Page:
As HR leaders, we’re always focused on culture in the workplace – measuring employee engagement on a cultural level, improving morale and the culture that our employer brand represents. Particularly in the tech sector, competition has become hard-wired into so many company’s cultures, including hack-a-thons and internal time to market goals, leaderboards, and awards for being the fastest, best and most innovative. But what does this do to the culture of our workplace?
Episode 255 – When Competition Is Bad in the Workplace with Ariel Ezrachi (@ArielEzrachi)
This is exactly what I asked Ariel Ezrachi, the Slaughter and May Professor of Competition Law at the University of Oxford and the Director of the University of Oxford Centre for Competition Law and Policy. He is the author of Competition Overdose: How Free Market Mythology Transformed Us from Citizen Kings to Market Servants.
Ariel said that “the assumption is that competition will always deliver the best results, so we have this notion when we face any problem in our modern life, if we don’t have another remedy, then just unleash competition and the wonderful and mysterious market forces will optimise. We will get lower prices, better outcomes, more efficiency, more innovation.” In his book, Ariel explains, “we explore instances in which competition just does not deliver. We look at the way competition works outside the workplace, and then very often we assume, well, if this can deliver more when we look at markets, surely it can deliver more when we apply it inside the workplace. This is when the assumption of greater competition actually collapses within the organization and not only does not deliver, it also becomes toxic.”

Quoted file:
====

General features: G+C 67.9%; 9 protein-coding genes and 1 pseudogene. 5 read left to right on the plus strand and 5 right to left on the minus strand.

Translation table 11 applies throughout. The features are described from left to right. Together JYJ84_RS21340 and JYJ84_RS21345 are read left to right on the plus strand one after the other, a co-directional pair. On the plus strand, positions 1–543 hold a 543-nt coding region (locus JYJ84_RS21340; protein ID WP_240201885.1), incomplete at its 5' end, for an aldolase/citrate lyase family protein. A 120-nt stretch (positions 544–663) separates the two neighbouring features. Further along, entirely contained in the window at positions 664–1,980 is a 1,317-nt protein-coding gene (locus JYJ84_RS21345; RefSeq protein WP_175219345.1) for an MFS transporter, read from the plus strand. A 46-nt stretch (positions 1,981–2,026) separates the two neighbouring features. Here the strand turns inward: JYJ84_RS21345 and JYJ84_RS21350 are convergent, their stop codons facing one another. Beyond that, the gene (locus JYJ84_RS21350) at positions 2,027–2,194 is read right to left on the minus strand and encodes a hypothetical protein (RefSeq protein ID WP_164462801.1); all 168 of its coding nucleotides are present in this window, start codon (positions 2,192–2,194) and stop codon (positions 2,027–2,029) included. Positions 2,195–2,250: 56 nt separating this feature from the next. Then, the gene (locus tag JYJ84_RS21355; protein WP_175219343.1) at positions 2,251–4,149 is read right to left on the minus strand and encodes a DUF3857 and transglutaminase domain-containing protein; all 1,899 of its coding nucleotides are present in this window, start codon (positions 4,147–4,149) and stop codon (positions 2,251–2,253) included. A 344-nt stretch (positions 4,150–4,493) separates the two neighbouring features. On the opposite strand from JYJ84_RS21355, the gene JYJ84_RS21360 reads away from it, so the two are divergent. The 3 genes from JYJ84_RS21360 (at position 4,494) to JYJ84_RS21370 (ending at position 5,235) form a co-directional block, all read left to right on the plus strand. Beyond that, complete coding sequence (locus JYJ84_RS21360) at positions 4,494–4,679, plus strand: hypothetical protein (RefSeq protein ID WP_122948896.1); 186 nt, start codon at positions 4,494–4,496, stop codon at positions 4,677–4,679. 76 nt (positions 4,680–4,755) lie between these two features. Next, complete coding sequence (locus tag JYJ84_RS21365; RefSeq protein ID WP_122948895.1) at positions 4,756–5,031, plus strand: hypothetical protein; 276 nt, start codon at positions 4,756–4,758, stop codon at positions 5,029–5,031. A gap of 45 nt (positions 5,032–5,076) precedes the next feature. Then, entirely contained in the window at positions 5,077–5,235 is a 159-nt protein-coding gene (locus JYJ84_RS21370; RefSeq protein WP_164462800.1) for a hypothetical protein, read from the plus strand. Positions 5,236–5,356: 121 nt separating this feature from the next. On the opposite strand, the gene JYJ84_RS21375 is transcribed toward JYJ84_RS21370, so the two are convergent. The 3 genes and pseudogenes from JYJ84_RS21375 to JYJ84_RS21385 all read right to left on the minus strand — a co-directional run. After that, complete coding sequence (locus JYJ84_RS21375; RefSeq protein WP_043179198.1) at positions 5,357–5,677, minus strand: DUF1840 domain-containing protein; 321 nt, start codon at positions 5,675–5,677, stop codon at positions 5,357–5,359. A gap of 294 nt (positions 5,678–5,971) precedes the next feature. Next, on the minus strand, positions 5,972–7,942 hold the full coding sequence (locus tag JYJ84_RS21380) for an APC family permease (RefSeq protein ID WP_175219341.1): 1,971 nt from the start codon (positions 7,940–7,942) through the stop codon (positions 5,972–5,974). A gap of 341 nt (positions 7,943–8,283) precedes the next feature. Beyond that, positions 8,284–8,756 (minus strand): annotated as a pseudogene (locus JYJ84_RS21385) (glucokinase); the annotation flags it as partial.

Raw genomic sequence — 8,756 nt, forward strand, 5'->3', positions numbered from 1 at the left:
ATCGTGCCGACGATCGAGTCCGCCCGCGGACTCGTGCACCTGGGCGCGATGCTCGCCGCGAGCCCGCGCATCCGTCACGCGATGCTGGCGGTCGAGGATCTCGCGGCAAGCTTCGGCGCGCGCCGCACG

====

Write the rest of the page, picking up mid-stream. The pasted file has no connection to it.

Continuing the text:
There is no single definition of what competition is. This creates a simplified narrative that competition is always good, but there are many ways to look at it. We’re so hard-wired to be competitive, it’s like a religion. You have a lot of examples in your book about what happens when competition becomes negative…